Ducati 1098

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Ducati 1098
Also called"Ten-nine-eight"
Production2200 (1098R: 227–209)
ClassSport bike[1]
Engine1,099–1,198 cc (67.1–73.1 cu in) 90° L-twin cylinder, 4 valve per cylinder Desmodromic, liquid cooled
Bore / stroke104.0 mm × 64.7 mm (4.09 in × 2.55 in)
106.0 mm × 67.9 mm (4.17 in × 2.67 in) (1098R)
Top speed173.3 mph (278.9 km/h)[2]
Power160–180 hp
Torque90–99 ft·lbf
RelatedDucati 848

The Ducati 1098 is a sport bike made by Ducati from 2007 to 2009, in three versions, the 1098, 1098S, and 1098R.[1][3] The 1098 was succeeded by the 1198 in 2009, though the 1098R remained in production that year.

The 1098 shares more design elements with the older 998 than with its predecessor the 999, such as horizontally placed headlights and a non-integrated exhaust system. Another carryover from its 916/998 heritage is the single-sided swingarm. The 1098 was designed by Ducati designer, Giandrea Fabbro.[4]


The 1098/1098 S makes a manufacturer claimed 160 hp (119 kW),138 hp (103 kW) rear wheel, 90.4 lb⋅ft (123 N⋅m) torque, 77.9 lb⋅ft (106 N⋅m) rear wheel,[1] and weighs 173 kg (381 lb). The 0-60 mph time is less than 3.0 seconds and 1/4 mile at 10.015 seconds at 143.94 mph (231.65 km/h) and top speed of 173.3 mph (279 km/h).[2][3] The 1098 R, with its larger displacement 1198 cc engine, makes a manufacturer claimed 180 hp (134 kW), 99.1 lb⋅ft (134 N⋅m) torque. At the time of its release, these figures gave the 1098 the highest torque-to-weight ratio of any production sport bike ever made.[5]


Ducati 1098
Ducati 1098 S
Ducati 1098 R Bayliss Limited

With the release of the 1098, Ducati created a stir not only with road riders, but also in the racing world, specifically the Superbike World Championship. In an attempt to level the playing field, WSBK regulations provide for concessions to motorcycles depending on the number of cylinders in their engine design. The fewer the cylinders, the more concessions, and with its two-cylinder V-twin design Ducati was able to capitalize on many of these concessions.

Ducati argued that the current engine was at the end of its design life (which surrendered as much as 20 hp to the competition in 2007, its last year in WSBK) and that it would be too expensive to keep the 999 competitive. The 2007 WSBK rules limited V-twin engines to 1000 cc, so Ducati effectively did not have a guarantee that the 1098 was eligible for entry in the premier class. Before releasing the 1098, Ducati lobbied the FIM to update the WSBK rules to accommodate its new bike, threatening to withdraw from WSBK competition if the rules weren't changed. Other manufacturers were not happy about racing a bike with a larger engine, especially when that bike belonged to Ducati, which has historically dominated WSBK competition, and Suzuki even threatened to withdraw if the rules were changed. Ducati prevailed when, in June 2007, the FIM announced that the engine capacity limit would increase to 1200 cc for 2008.[6] However, this increase in displacement was not afforded without concessions on the part of Ducati. With the new 1200 cc maximum displacement for two-cylinders granted, the extra engine modifications allowed two-cylinder machines were surrendered. Engine modification rules for two-cylinder and four-cylinder machines are now parallel. Rules for three-cylinder machines remain as before.

Ducati won the 2008 and 2011 Superbike World Championship with its 1098RS, a derivative of the 1098R (Bayliss on a 1098RS and Checa on a 1198RS). The 1098RS and the 1198RS were purpose built racing versions of the 1098R. In addition to the two World Superbike Championships it also won the 2008 British Superbike Championship. The RS Version was not intended nor legal for road use and was never made available for sale to the general public. It featured a number of high performance items; more aggressive camshafts, high compression pistons, a larger capacity fuel tank that extended under the seat, steering damper remounted ahead of the larger Fuel tank, a large capacity and pressurized radiator, a servo motor in the injection system, a longer and more stiff swingarm, a flat rocker arm for the rear suspension that allowed for utilization of the full range of travel, adjustable triple clamps for variations in rake and trail, a massively upgraded electronics package for throttle response, power delivery, traction and wheelie control, weather settings and other high performance upgrades. Ducati have won 17 World Championships since the Superbike World Championship was established in 1988.[7] Xavier Siméon won the 2009 FIM Superstock 1000 Cup season. Michael Rutter won the Macau Grand Prix in 2011.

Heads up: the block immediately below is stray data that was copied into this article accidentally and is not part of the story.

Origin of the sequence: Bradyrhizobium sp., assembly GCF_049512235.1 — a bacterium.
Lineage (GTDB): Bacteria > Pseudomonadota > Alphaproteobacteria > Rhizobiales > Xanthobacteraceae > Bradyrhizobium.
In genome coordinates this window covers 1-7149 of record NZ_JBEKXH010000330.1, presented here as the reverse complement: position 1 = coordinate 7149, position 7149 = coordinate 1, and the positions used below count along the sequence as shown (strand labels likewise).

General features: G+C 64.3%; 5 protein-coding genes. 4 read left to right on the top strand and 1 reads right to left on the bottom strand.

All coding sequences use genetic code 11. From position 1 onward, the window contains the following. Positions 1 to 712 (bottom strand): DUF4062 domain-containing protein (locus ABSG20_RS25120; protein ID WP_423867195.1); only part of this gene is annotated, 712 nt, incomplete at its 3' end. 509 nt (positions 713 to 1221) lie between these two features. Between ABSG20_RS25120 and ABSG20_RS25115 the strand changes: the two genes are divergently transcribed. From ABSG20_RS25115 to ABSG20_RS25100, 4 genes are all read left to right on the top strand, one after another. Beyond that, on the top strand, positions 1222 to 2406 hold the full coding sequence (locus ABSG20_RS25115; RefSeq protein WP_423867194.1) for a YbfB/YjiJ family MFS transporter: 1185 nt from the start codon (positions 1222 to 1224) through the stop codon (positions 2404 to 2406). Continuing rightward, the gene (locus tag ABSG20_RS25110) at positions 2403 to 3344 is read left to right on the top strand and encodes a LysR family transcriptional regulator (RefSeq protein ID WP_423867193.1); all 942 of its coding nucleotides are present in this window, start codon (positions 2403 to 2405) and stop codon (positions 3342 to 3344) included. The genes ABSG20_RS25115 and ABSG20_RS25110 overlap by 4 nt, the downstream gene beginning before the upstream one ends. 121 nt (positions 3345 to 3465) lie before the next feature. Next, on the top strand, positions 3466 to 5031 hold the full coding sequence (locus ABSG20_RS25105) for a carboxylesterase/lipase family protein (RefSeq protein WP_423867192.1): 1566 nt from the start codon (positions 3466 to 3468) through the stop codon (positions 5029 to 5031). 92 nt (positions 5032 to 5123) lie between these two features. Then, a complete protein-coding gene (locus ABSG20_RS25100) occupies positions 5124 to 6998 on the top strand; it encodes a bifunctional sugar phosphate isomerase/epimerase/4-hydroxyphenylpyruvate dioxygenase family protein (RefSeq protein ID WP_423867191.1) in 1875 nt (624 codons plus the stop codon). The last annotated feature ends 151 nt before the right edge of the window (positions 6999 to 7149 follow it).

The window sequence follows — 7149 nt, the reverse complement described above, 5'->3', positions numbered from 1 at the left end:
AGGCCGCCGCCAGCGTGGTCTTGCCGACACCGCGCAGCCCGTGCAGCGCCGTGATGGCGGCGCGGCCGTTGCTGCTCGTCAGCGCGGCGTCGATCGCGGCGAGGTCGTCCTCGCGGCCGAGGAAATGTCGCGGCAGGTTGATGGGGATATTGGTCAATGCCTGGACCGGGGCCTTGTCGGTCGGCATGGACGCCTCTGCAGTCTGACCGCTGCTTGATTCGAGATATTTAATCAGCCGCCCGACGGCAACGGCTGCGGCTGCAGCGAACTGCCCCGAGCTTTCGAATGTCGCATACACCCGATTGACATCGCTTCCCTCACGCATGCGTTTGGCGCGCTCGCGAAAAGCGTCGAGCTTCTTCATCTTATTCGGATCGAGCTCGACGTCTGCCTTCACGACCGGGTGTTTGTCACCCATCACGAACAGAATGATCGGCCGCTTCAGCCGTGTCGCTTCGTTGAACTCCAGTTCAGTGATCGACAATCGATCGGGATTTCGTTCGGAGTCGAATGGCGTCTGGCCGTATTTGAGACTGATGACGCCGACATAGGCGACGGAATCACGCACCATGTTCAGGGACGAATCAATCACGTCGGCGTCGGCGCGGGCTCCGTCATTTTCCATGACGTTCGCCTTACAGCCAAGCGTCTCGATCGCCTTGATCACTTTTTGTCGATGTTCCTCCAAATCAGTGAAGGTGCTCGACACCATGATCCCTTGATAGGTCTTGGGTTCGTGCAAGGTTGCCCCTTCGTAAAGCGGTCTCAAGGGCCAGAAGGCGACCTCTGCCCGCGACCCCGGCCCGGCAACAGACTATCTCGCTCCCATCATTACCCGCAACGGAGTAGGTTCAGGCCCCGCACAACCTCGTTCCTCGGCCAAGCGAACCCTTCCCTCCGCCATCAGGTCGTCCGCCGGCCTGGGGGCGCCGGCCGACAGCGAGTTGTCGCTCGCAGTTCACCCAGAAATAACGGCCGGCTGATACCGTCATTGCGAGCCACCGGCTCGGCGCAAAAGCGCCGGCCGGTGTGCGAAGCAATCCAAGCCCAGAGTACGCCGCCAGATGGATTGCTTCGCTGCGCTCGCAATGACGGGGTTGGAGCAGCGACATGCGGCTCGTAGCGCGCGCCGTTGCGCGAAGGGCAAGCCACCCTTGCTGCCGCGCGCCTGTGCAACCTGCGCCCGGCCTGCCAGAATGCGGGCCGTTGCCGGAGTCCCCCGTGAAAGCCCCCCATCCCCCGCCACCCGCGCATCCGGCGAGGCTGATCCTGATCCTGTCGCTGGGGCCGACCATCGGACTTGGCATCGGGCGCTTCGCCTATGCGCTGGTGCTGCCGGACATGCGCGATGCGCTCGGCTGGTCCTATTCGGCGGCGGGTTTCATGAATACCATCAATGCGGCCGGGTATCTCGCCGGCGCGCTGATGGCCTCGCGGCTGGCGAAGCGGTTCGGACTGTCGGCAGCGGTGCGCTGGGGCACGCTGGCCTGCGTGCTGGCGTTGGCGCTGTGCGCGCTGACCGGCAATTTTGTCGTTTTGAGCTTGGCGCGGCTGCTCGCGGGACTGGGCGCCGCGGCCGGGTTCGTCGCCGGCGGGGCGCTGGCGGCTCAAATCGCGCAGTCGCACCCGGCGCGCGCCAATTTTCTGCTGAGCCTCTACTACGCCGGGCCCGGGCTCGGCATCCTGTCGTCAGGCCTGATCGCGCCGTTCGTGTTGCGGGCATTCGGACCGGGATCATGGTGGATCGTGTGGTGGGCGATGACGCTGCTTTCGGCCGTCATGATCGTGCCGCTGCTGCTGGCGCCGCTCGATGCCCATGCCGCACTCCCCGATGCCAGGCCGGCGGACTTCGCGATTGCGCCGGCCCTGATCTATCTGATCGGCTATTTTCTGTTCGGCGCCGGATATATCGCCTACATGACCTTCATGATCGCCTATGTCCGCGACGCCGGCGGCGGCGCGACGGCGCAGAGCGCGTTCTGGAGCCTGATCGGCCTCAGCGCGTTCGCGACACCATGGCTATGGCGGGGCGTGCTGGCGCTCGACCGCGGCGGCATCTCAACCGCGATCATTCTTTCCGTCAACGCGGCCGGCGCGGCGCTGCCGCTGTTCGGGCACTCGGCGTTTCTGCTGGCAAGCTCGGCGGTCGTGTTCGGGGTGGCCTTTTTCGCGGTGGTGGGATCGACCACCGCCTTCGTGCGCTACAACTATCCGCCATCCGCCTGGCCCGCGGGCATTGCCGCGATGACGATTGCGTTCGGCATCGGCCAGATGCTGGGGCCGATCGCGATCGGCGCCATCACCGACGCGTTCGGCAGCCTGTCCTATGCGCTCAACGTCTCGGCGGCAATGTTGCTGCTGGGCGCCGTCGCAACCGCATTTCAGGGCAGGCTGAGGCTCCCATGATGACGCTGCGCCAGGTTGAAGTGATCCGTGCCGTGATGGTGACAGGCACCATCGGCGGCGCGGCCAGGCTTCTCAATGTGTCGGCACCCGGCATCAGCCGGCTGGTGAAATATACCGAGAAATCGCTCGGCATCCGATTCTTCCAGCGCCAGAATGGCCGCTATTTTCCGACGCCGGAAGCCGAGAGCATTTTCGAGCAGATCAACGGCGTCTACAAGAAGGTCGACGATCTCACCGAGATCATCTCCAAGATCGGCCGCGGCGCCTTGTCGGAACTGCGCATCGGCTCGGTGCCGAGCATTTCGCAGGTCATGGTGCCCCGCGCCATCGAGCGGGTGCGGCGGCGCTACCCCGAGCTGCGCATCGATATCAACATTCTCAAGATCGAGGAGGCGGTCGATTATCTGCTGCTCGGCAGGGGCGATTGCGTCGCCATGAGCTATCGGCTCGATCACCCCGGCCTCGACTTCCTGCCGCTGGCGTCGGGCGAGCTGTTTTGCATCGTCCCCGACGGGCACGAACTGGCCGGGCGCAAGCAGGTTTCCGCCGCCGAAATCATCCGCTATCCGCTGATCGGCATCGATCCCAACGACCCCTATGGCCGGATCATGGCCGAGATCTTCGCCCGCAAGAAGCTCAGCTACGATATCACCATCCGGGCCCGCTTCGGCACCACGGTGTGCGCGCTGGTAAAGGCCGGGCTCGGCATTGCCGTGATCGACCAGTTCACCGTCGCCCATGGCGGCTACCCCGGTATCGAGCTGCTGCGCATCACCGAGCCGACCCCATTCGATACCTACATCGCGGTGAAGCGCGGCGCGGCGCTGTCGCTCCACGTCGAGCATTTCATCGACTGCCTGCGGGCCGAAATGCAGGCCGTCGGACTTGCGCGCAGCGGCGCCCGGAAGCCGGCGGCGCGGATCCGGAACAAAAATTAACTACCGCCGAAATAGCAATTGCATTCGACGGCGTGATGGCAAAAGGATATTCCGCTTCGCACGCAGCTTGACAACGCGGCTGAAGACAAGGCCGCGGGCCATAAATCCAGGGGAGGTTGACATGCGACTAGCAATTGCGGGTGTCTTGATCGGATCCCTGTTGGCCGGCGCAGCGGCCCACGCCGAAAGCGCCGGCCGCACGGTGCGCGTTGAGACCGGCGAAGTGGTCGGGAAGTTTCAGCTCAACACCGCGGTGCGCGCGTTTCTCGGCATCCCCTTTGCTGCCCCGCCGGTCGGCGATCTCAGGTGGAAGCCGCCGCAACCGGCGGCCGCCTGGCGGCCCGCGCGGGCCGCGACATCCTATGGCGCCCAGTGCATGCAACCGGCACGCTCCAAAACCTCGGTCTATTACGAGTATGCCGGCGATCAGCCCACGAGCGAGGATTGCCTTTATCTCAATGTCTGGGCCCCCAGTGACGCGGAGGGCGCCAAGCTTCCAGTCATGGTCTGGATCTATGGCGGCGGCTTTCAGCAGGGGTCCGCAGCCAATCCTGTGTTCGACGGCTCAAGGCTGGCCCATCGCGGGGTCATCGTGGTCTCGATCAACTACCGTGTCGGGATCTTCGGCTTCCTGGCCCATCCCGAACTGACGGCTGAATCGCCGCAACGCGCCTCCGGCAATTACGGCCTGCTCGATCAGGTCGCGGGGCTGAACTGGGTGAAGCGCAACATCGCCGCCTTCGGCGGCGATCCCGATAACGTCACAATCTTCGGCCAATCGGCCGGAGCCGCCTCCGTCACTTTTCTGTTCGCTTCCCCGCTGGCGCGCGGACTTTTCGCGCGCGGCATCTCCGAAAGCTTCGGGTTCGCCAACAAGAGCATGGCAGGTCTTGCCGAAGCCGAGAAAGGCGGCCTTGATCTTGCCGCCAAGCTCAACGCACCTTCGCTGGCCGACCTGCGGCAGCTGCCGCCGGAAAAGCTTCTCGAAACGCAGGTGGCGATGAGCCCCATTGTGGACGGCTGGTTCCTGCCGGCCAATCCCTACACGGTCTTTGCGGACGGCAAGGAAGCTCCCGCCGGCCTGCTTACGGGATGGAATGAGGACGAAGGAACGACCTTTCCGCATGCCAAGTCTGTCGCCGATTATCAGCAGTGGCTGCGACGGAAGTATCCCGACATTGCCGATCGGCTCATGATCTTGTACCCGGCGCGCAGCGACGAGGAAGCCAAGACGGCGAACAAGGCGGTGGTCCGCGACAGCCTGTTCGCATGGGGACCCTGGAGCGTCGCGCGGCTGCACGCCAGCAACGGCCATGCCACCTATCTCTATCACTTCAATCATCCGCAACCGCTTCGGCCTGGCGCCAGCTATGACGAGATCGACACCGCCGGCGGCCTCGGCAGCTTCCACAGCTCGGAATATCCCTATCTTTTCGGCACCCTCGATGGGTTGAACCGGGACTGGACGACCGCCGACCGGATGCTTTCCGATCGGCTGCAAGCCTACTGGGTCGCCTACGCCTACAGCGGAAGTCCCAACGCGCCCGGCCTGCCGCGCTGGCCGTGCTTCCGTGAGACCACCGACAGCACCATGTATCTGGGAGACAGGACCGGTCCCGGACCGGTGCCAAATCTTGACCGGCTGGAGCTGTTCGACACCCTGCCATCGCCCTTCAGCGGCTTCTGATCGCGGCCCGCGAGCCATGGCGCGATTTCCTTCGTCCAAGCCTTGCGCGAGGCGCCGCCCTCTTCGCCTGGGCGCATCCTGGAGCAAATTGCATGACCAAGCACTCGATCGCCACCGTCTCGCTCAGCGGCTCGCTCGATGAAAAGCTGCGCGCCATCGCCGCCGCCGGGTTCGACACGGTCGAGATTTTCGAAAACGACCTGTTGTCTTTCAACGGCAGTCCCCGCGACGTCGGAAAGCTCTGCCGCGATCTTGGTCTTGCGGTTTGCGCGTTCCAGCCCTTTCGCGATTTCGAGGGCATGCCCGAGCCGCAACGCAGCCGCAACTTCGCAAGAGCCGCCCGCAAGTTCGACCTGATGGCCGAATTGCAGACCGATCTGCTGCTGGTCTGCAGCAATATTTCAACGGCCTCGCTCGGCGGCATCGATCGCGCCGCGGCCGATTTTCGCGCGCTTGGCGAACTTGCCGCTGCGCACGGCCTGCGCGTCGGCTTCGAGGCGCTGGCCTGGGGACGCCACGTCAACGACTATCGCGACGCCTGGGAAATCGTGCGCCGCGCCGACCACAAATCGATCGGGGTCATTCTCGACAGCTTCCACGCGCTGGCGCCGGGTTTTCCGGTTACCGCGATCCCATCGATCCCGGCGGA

Remodelled for 2009[edit]

For 2009, Ducati took the past success of the 1098 and modified it to honour a racing legend and to improve the performance of the Superbike.

Key changes include an upgrade into a 180 hp 90° L-twin "Testastretta Evoluzione" engine, and the inclusion of the Ducati Traction Control for better handling. The more common version of the bike is called "1098-09 R", which comes with the traditional Ducati red fairing, black chassis, and white sub-frame. The wheel rims are gold colored.

The main reason for Ducati to re-model this bike was to celebrate Troy Bayliss' victory in the 2008 Superbike World Championship season riding for Ducati, after which he retired. Ducati built the remodelled 1098 to salute the career of Bayliss and his three World Championships. It also allowed for Ducati to sell a few models of the 1098 in a colour scheme very similar to the one that Bayliss' bike used during his successful races in the 2008 Grand Prix, as well as his number "21" on the side. This model is suitably named "Ducati 1098 R Bayliss Limited Edition". According to Ducati, only 500 units of this new bike were manufactured. Other additions to the 1098 R Bayliss LE include carbon fibre heat shield on the exhaust and 5-spoke wheels (similar to Bayliss' original).It then went on to win a second world title with Carlos Checa in 2011.